10 Super helpful tips for Visual Designers during the design phase

July 8th, 2010

1- Make sure you understand the project requirements and objectives thoroughly: including IA/UI/UX
2- Don’t begin until you have at the very least 1st draft copy/content in place
3- Try working within a grid system, it’s a good practice
4- Don’t be afraid to take creative risks by putting your unique perspective into the work, you can add trendy stuff later if it works
5- Try working in Fireworks curing this phase, the app’s vector features makes rapid prototyping easy. You can do the final creative in PS
6- Create tons of mocks with completely different approaches; work quickly, throwing in ideas randomly, almost like mood boards
7- Assess, then go on a major editing binge; throw out everything that doesn’t work or perform a function
8- Take at least a day or a night away from the work to get some space and perspective
9- Narrow down the designs, step away/outside of yourself when reviewing your work, be objective
10- Get lots of feedback from your creative colleagues before the client review

Unusual signage: hot carrots

June 29th, 2010

Loved this one.

hot carrot restaurant

Yuzu-san on UX in public transportation

June 25th, 2010

Konichiwa blog readers. Before I begin, I would like to point out that moving bodies to destinations is a very important process. Therefore, it is necessary to have much knowledge and training in this area. A typical large city has many complex tasks to translate into simple and easy user experiences. Signage is of high importance because many users of the service are visitors from other countries. They depend on visuals to guide them.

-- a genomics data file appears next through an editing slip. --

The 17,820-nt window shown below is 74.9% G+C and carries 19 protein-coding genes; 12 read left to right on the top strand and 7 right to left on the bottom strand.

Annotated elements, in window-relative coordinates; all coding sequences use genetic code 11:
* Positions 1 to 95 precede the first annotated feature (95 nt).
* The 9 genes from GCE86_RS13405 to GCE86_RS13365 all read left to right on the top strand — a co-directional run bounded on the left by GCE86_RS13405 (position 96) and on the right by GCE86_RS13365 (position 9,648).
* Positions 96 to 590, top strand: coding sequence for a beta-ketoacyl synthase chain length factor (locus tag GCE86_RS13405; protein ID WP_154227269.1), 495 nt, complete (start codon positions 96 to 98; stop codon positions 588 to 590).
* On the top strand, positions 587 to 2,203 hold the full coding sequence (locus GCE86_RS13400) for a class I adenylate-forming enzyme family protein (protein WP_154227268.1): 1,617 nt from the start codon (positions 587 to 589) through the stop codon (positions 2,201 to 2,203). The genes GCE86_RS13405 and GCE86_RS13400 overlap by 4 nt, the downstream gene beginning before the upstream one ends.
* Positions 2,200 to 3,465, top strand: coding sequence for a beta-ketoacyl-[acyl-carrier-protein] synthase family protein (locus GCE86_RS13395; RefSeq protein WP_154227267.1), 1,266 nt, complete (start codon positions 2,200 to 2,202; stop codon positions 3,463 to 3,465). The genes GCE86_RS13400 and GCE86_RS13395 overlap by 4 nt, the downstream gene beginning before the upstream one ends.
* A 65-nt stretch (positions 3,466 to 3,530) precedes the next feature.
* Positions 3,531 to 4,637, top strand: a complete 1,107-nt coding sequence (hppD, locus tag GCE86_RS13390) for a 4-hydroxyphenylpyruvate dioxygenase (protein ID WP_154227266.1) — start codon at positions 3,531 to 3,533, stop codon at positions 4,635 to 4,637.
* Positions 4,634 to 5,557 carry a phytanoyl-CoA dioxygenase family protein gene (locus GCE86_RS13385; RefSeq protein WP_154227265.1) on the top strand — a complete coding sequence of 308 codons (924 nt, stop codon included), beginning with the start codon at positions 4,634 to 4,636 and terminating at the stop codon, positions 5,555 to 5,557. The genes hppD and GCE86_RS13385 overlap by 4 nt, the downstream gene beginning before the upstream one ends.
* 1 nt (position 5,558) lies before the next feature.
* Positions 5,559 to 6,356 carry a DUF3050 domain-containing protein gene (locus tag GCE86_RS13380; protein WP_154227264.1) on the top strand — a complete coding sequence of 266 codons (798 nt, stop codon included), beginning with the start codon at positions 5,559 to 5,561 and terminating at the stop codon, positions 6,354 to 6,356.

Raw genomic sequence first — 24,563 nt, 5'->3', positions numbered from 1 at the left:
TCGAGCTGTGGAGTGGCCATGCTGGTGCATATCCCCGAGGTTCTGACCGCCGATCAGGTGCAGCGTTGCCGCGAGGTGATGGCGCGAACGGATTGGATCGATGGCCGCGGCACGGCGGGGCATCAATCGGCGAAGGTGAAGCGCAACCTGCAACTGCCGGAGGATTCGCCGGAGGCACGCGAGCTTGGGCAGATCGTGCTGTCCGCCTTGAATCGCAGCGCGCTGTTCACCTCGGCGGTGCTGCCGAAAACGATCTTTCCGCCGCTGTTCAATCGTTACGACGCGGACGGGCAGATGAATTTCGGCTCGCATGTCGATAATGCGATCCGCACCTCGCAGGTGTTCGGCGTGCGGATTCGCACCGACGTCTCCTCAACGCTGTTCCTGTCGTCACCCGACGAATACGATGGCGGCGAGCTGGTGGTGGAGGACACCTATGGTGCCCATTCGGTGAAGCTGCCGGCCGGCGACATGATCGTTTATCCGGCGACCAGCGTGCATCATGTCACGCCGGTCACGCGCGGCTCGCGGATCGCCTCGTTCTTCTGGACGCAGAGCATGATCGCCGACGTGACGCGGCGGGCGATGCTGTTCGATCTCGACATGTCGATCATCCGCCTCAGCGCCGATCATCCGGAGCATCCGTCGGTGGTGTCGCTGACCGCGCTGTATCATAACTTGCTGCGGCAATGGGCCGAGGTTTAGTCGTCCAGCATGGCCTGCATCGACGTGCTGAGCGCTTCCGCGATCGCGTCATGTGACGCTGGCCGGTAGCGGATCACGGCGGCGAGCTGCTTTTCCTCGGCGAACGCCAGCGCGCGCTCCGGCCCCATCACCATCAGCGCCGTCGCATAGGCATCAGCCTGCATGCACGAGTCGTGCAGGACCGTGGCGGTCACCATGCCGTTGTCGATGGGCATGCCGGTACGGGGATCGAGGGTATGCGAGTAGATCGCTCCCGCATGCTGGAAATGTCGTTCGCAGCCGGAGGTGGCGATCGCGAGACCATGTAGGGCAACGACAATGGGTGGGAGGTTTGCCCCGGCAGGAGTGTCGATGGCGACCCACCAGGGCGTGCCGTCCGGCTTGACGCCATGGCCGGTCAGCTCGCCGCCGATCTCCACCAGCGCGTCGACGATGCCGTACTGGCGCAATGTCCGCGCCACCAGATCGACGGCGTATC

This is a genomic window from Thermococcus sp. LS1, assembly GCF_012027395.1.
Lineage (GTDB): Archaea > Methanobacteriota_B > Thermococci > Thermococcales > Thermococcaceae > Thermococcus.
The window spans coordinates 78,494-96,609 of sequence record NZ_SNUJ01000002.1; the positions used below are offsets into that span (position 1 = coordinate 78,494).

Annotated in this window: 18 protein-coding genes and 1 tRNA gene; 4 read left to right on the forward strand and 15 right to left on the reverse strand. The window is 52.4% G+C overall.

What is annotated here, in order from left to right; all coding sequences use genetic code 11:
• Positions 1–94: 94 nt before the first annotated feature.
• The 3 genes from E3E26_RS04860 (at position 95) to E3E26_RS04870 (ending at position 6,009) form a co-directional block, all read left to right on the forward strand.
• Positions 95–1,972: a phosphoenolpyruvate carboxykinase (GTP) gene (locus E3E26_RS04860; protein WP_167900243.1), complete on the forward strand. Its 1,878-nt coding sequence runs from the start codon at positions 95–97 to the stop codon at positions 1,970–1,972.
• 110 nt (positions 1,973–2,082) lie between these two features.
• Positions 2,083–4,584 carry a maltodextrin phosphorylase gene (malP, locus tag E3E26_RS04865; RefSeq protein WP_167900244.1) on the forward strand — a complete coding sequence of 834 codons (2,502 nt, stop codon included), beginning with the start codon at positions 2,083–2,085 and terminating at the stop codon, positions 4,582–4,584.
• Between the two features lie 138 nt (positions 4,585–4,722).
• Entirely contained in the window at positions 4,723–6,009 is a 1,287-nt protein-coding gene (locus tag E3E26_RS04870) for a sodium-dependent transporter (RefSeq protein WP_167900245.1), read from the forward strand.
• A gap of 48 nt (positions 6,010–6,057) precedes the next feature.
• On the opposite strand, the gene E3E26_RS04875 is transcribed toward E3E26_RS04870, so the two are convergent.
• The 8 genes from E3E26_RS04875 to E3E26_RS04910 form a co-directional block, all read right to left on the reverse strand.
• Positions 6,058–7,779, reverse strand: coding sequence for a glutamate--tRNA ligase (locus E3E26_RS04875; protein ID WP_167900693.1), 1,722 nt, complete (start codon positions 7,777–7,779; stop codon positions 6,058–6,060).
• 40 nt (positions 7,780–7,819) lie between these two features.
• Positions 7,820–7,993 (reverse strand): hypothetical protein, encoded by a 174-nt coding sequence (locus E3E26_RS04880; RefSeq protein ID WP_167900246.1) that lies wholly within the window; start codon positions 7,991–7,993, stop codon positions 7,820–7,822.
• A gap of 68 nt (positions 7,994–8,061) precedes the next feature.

Firstly, I would like to point out that it is my view that the Tokyo Subway system is the best in the world with the Paris Metro, the runner up. Please do not think that I am saying this because I am of Parasian background. There are solid reasons to back up my contention. The Tokyo Subway trains do not stink. Riders are encouraged by the signage to take care of bodily matters outside the trains, further the surfaces and seats are easily cleaned. Take a look at the example below.

Secondly, it is well know that boys will be boys in any country and ‘fanny feeling’ and worse is an everyday occurrence in pubic transport. The Tokyo Subway has a special pinku train for ladies so that women on a crowded train do not have to quietly endure this humiliation.

That is all I have to say at the moment.